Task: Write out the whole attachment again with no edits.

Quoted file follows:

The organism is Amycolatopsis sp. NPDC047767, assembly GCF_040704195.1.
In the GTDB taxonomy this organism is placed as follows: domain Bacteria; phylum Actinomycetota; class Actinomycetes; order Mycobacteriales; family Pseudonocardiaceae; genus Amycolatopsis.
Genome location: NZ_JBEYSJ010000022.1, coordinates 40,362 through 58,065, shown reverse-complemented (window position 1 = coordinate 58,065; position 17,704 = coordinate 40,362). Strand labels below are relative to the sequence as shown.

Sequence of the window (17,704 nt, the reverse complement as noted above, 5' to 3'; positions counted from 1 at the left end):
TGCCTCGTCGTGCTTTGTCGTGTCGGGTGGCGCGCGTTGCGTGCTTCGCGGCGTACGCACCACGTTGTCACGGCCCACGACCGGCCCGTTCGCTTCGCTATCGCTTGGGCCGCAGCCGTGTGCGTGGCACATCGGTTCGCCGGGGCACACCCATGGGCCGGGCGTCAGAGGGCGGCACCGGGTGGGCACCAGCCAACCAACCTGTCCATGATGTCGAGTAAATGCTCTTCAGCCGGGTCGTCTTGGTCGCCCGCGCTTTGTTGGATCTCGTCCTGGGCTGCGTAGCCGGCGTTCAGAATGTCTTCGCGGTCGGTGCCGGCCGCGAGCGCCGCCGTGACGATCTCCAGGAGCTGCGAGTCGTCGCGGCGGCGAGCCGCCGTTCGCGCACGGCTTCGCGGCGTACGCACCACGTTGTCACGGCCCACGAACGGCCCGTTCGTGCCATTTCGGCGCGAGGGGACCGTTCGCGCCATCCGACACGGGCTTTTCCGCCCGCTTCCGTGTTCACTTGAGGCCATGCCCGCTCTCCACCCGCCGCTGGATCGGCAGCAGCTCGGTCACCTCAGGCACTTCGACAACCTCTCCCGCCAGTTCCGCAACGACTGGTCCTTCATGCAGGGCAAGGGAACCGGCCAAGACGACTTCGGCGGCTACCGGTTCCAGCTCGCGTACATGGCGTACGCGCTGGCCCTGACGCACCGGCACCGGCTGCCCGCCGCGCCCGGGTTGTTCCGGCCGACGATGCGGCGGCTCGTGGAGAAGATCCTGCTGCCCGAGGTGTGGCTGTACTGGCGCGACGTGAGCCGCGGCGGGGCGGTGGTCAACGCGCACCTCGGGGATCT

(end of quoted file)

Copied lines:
The organism is Amycolatopsis sp. NPDC047767, assembly GCF_040704195.1.
In the GTDB taxonomy this organism is placed as follows: domain Bacteria; phylum Actinomycetota; class Actinomycetes; order Mycobacteriales; family Pseudonocardiaceae; genus Amycolatopsis.
Genome location: NZ_JBEYSJ010000022.1, coordinates 40,362 through 58,065, shown reverse-complemented (window position 1 = coordinate 58,065; position 17,704 = coordinate 40,362). Strand labels below are relative to the sequence as shown.

Sequence of the window (17,704 nt, the reverse complement as noted above, 5' to 3'; positions counted from 1 at the left end):
TGCCTCGTCGTGCTTTGTCGTGTCGGGTGGCGCGCGTTGCGTGCTTCGCGGCGTACGCACCACGTTGTCACGGCCCACGACCGGCCCGTTCGCTTCGCTATCGCTTGGGCCGCAGCCGTGTGCGTGGCACATCGGTTCGCCGGGGCACACCCATGGGCCGGGCGTCAGAGGGCGGCACCGGGTGGGCACCAGCCAACCAACCTGTCCATGATGTCGAGTAAATGCTCTTCAGCCGGGTCGTCTTGGTCGCCCGCGCTTTGTTGGATCTCGTCCTGGGCTGCGTAGCCGGCGTTCAGAATGTCTTCGCGGTCGGTGCCGGCCGCGAGCGCCGCCGTGACGATCTCCAGGAGCTGCGAGTCGTCGCGGCGGCGAGCCGCCGTTCGCGCACGGCTTCGCGGCGTACGCACCACGTTGTCACGGCCCACGAACGGCCCGTTCGTGCCATTTCGGCGCGAGGGGACCGTTCGCGCCATCCGACACGGGCTTTTCCGCCCGCTTCCGTGTTCACTTGAGGCCATGCCCGCTCTCCACCCGCCGCTGGATCGGCAGCAGCTCGGTCACCTCAGGCACTTCGACAACCTCTCCCGCCAGTTCCGCAACGACTGGTCCTTCATGCAGGGCAAGGGAACCGGCCAAGACGACTTCGGCGGCTACCGGTTCCAGCTCGCGTACATGGCGTACGCGCTGGCCCTGACGCACCGGCACCGGCTGCCCGCCGCGCCCGGGTTGTTCCGGCCGACGATGCGGCGGCTCGTGGAGAAGATCCTGCTGCCCGAGGTGTGGCTGTACTGGCGCGACGTGAGCCGCGGCGGGGCGGTGGTCAACGCGCACCTCGGGGATCT